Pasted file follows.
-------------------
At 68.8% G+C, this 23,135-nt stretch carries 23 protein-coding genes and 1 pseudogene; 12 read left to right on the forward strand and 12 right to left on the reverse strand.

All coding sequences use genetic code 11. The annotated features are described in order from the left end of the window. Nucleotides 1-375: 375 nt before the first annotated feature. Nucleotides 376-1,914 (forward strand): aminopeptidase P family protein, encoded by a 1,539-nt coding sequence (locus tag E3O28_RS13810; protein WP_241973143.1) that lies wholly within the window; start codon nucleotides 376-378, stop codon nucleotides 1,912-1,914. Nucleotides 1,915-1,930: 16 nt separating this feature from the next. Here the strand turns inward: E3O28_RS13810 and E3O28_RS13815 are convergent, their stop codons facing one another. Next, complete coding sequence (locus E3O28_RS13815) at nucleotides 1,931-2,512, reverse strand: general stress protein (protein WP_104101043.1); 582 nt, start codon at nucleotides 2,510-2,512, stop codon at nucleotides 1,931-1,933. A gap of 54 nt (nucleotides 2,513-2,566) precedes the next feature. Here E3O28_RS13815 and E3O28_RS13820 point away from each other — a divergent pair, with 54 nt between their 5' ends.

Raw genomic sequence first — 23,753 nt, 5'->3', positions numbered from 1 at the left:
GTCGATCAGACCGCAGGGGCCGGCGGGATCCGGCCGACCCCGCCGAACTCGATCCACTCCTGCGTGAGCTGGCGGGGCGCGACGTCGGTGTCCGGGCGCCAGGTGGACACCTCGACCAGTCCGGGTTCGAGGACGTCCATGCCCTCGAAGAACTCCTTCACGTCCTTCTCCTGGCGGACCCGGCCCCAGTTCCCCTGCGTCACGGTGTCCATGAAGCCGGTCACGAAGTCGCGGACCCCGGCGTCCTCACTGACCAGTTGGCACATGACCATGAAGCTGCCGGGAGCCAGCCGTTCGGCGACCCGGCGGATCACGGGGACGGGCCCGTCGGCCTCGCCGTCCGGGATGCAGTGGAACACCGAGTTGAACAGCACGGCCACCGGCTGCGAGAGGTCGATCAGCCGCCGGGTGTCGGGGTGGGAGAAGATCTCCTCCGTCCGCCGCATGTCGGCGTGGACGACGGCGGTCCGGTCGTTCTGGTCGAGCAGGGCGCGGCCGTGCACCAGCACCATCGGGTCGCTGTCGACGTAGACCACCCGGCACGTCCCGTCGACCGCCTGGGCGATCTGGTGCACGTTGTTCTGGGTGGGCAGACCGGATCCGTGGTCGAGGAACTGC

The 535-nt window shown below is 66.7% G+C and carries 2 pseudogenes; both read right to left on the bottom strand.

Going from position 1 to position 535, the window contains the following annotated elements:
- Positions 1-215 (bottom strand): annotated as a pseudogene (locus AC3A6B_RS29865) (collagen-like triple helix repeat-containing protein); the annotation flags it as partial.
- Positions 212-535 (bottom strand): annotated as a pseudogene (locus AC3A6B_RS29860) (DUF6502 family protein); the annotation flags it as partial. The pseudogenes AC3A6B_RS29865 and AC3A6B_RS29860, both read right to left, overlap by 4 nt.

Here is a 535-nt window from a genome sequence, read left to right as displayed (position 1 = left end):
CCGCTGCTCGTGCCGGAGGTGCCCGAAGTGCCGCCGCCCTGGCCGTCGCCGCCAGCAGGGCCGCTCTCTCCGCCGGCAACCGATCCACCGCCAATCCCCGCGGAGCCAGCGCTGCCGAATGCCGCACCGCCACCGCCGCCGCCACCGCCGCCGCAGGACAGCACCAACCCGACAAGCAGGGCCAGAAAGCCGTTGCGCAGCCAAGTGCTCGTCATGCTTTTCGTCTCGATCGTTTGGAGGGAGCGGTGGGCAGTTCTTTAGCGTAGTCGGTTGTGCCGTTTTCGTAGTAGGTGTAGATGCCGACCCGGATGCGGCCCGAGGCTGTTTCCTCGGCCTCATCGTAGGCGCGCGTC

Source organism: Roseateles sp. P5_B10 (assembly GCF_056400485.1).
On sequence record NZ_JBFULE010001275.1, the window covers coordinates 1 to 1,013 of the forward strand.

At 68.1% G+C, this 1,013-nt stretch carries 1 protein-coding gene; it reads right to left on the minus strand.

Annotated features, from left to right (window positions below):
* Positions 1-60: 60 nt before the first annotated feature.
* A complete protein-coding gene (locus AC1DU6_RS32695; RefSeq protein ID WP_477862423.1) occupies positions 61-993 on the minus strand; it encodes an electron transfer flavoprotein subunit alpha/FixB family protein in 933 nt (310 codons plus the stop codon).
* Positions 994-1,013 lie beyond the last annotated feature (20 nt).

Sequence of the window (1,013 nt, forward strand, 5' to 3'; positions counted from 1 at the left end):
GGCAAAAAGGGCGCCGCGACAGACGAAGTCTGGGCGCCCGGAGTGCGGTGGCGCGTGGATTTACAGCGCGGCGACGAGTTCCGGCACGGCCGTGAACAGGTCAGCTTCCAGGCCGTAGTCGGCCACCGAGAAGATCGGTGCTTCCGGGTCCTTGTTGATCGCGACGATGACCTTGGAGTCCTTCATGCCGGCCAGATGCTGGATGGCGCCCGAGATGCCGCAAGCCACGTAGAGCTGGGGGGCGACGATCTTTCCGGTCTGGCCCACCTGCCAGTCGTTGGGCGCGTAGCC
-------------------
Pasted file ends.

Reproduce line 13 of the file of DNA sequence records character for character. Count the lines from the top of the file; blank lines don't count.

At 68.1% G+C, this 1,013-nt stretch carries 1 protein-coding gene; it reads right to left on the minus strand.